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I thought winter would be the perfect time to write about the "Summer of Love." That was the theme of a party that Pat and Gene hosted to celebrate their 40 years of marriage. They got married in 1966, before Gene was shipped off to Vietnam. (Talk about a honeymoon!) The anniversary party was in La Mesa at a VFW hall. In the parking lot, people compared outfits. Some of the friends didn't recognize each other in their wigs and hippie attire. I overheard several people say, "Oh, it's you!" As I watched people getting out of their cars, I realized that not everyone was dressed in '60s outfits and that several people wore rock T-shirts as their costume -- the Stones, Pink Floyd, The Who, Led Zeppelin. One guy painted a peace symbol on his T-shirt, which made the cannon in front of the building seem odd.

I met a guy in a suit and tie who looked like Al Gore. My date said, "I think he's 'the man.'" He was standing near the bathrooms at the entrance, and we asked him if he was "the man." He smiled and said, "I'm over 30. And, so, you can't trust me." Someone with tie-dye pants walked by him and said, "You commie pig!"

The inside of the hall was decorated in the '60s theme. There were peace flags near the stage and tie-dye sheets hung on the walls. The tables had tie-dye tablecloths with incense burning on each. The aroma filled the room and enhanced the '60s vibe, as did the several guests drenched in patchouli oil.

Some couples wore Mardi Gras beads or outfits that appeared more "disco" than "hippie."

Other outfits, however, were impressive. One guy dressed in white was the image of Timothy Leary.

While searching for the food, we came across a commotion near the bathroom. I thought someone had smuggled in pot but discovered that two women were locked in the ladies room. A crowd was trying to figure out how to get them out. Not being a locksmith, I continued toward the grub. At the food tables I commented that the brownies looked like they had pot in them. A woman walked by and said, "No, it's spinach. Someone did that to be funny."

A band took the stage, the Ballad Mongers, and I noticed that it was Gene on guitar. They started to play the intro of a Country Joe and the Fish song, which I recognized as the one Country Joe played at Woodstock saying, "Give me an f," but instead of spelling "fish," they spell another f-word. Of course, with children present, Gene and his band didn't spell that word.

As Pat entered the hall, the band started playing an instrumental. She held a bouquet of about a hundred flowers and walked through the room tossing them to the crowd.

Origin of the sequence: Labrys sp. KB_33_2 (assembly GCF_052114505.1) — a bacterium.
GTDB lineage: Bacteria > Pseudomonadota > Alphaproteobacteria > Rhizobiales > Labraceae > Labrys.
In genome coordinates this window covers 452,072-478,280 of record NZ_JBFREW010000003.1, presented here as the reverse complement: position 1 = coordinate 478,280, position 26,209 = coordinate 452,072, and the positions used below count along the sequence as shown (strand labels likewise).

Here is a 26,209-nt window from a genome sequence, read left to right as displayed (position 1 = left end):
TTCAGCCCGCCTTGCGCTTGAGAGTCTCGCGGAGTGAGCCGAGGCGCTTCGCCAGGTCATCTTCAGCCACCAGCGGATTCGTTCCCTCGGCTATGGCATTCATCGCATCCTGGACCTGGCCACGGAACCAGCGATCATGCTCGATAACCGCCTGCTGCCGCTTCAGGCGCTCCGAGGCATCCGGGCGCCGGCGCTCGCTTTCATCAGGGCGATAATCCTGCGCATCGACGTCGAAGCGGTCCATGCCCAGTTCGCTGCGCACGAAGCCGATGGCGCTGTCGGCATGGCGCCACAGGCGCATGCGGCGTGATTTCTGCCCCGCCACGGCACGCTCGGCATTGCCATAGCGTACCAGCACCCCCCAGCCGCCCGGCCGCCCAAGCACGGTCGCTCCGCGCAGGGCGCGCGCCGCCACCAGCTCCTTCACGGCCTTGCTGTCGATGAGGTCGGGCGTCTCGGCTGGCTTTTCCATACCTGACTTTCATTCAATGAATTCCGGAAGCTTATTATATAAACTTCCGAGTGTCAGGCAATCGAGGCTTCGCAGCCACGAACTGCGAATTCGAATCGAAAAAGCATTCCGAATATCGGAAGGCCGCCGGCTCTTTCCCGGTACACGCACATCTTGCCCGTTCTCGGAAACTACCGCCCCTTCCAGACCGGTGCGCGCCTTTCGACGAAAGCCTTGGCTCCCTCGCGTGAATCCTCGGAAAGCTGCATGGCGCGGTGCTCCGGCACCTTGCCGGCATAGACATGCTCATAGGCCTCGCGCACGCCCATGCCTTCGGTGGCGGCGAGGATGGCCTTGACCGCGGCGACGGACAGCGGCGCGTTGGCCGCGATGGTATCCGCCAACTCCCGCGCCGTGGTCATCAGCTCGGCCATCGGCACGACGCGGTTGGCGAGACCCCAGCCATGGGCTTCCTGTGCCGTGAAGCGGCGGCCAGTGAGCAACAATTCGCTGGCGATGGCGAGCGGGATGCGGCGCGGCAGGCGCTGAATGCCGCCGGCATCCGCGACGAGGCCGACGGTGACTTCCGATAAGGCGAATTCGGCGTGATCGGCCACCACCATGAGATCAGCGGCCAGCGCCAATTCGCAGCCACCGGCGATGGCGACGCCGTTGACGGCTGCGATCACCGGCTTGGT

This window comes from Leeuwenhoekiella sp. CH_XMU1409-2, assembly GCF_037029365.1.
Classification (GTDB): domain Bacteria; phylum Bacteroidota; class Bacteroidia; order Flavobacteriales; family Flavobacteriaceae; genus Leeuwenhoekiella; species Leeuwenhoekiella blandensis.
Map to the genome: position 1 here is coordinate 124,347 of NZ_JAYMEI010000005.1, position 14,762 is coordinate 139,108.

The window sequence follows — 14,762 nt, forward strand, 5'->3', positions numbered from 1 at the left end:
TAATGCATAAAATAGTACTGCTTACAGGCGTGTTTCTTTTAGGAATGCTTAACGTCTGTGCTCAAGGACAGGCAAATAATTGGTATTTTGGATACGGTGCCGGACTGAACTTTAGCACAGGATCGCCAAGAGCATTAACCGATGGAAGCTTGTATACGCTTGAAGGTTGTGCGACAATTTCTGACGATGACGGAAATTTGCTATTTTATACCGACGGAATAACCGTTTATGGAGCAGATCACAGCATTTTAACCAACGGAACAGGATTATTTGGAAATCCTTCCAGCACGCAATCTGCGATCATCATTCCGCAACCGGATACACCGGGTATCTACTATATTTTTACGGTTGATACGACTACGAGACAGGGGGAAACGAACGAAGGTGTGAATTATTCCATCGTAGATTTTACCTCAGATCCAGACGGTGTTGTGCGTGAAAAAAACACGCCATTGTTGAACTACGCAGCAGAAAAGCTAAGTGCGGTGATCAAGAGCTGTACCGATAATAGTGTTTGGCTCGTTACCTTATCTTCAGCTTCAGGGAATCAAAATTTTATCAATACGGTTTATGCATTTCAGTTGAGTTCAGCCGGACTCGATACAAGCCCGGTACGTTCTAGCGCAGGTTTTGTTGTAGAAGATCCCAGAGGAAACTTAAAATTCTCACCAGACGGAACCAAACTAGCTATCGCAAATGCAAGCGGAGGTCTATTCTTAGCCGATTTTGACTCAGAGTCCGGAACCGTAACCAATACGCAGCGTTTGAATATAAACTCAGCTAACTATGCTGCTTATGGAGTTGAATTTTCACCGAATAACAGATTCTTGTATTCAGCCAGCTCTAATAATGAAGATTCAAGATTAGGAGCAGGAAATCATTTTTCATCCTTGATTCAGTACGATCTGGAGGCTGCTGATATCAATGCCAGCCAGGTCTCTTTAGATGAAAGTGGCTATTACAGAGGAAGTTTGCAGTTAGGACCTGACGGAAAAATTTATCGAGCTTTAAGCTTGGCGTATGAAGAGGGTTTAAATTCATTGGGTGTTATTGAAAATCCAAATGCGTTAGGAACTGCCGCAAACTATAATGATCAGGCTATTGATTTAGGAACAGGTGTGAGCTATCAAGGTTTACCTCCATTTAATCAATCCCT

When all of the flowers were thrown, we sat to watch the band, but I couldn't help checking out the people coming in because their outfits were interesting. One guy wasn't wearing a shirt and had painted his body. He had an American flag on his chest and on his back, the message "Make Love, Not War."

A woman at a nearby table had a sign on her back that read, "61, 63, 65, 67, 69, and counting." The people around our table spent 20 minutes trying to figure out what that meant. It was an IQ test that our group was failing. "They are odd numbers starting at 61, and they skip a number. It should be simple enough to figure out," I offered. In the end, I went over and asked her what they meant. "Oh, well, this was my maternity dress in the '60s. Those are the years I had my children. I still have the belly and swollen feet I had back then."

A few people rolled fake over-sized joints that they were carrying around. I tried to talk to one guy who was holding a joint, but we were standing next to someone who kept yelling song titles to the band. Along with the '60s tunes, the band played Elvis Costello's "Peace, Love, and Understanding," which is not a '60s song, but still a great tune.

The married couple got up to speak, but I was near the back of the hall and couldn't hear everything that was being said. At one point, everyone laughed, and I asked a person next to me what was said. "She said that their marriage has lasted 40 years because of a lot of pot and a lot of sex."

A guy walked through the door wearing tight yellow pants and a white shirt. The guy I was talking with said, "Is he going to a '70s party or a '60s party?"

I decided to move closer to the stage to hear what the couple was saying about their life together. They spoke of camping trips they took together and skits they put on, some of which they would perform later in the evening. As Pat was telling her stories, Gene played guitar accompaniment for her.

I saw a guy wearing blue jeans that had white blotches around them. I asked him if he made them. "Yeah. My sister used to make these all the time. I just tried to remember how she did it."

I saw a guy who resembled Richard Dreyfuss. He was wearing a Who T-shirt with a vest over it and a bandana on his head. I began to wonder how many of these people were wearing clothes that they have in their closets...not costumes.

As my date and I made our escape before the family talent show, we stopped by the ladies room to see if the two women had found a way out. We didn't hear any screaming or pounding, so we assumed they did.

Crash your party? Call 619-235-3000 x421 and leave an invitation for Josh Board.

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